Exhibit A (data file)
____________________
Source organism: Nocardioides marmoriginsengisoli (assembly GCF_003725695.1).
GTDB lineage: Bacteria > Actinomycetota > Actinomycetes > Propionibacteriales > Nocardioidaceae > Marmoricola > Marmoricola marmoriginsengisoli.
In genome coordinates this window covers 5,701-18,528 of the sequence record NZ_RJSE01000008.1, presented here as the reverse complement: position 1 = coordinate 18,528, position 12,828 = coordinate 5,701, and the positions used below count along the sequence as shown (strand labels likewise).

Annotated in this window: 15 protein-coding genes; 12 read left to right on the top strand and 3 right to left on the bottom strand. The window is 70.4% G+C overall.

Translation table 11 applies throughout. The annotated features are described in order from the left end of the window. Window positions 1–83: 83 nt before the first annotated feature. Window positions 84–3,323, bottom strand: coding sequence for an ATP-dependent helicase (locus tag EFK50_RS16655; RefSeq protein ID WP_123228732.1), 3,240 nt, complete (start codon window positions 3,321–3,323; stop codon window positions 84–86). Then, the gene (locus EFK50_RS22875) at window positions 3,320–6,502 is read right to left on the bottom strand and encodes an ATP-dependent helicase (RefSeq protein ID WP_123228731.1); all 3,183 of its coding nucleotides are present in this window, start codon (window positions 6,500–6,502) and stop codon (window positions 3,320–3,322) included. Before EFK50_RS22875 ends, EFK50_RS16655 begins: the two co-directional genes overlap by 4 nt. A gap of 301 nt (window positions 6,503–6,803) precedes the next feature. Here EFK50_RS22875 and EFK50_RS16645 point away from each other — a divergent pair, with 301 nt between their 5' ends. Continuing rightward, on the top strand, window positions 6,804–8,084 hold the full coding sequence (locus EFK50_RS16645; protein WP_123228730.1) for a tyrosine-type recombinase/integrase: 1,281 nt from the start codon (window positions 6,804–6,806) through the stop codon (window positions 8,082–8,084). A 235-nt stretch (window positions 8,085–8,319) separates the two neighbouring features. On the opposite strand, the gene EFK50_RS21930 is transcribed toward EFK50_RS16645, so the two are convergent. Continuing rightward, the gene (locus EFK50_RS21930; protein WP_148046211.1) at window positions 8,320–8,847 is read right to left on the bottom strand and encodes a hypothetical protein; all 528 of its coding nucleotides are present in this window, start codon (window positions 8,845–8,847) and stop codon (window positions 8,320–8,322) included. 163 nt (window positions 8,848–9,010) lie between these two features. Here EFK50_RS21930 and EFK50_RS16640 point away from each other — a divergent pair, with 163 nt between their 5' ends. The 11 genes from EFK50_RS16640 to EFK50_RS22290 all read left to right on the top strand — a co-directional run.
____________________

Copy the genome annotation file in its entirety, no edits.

Source organism: Nocardioides marmoriginsengisoli (assembly GCF_003725695.1).
GTDB lineage: Bacteria > Actinomycetota > Actinomycetes > Propionibacteriales > Nocardioidaceae > Marmoricola > Marmoricola marmoriginsengisoli.
In genome coordinates this window covers 5,701-18,528 of the sequence record NZ_RJSE01000008.1, presented here as the reverse complement: position 1 = coordinate 18,528, position 12,828 = coordinate 5,701, and the positions used below count along the sequence as shown (strand labels likewise).

Annotated in this window: 15 protein-coding genes; 12 read left to right on the top strand and 3 right to left on the bottom strand. The window is 70.4% G+C overall.

Translation table 11 applies throughout. The annotated features are described in order from the left end of the window. Window positions 1–83: 83 nt before the first annotated feature. Window positions 84–3,323, bottom strand: coding sequence for an ATP-dependent helicase (locus tag EFK50_RS16655; RefSeq protein ID WP_123228732.1), 3,240 nt, complete (start codon window positions 3,321–3,323; stop codon window positions 84–86). Then, the gene (locus EFK50_RS22875) at window positions 3,320–6,502 is read right to left on the bottom strand and encodes an ATP-dependent helicase (RefSeq protein ID WP_123228731.1); all 3,183 of its coding nucleotides are present in this window, start codon (window positions 6,500–6,502) and stop codon (window positions 3,320–3,322) included. Before EFK50_RS22875 ends, EFK50_RS16655 begins: the two co-directional genes overlap by 4 nt. A gap of 301 nt (window positions 6,503–6,803) precedes the next feature. Here EFK50_RS22875 and EFK50_RS16645 point away from each other — a divergent pair, with 301 nt between their 5' ends. Continuing rightward, on the top strand, window positions 6,804–8,084 hold the full coding sequence (locus EFK50_RS16645; protein WP_123228730.1) for a tyrosine-type recombinase/integrase: 1,281 nt from the start codon (window positions 6,804–6,806) through the stop codon (window positions 8,082–8,084). A 235-nt stretch (window positions 8,085–8,319) separates the two neighbouring features. On the opposite strand, the gene EFK50_RS21930 is transcribed toward EFK50_RS16645, so the two are convergent. Continuing rightward, the gene (locus EFK50_RS21930; protein WP_148046211.1) at window positions 8,320–8,847 is read right to left on the bottom strand and encodes a hypothetical protein; all 528 of its coding nucleotides are present in this window, start codon (window positions 8,845–8,847) and stop codon (window positions 8,320–8,322) included. 163 nt (window positions 8,848–9,010) lie between these two features. Here EFK50_RS21930 and EFK50_RS16640 point away from each other — a divergent pair, with 163 nt between their 5' ends. The 11 genes from EFK50_RS16640 to EFK50_RS22290 all read left to right on the top strand — a co-directional run.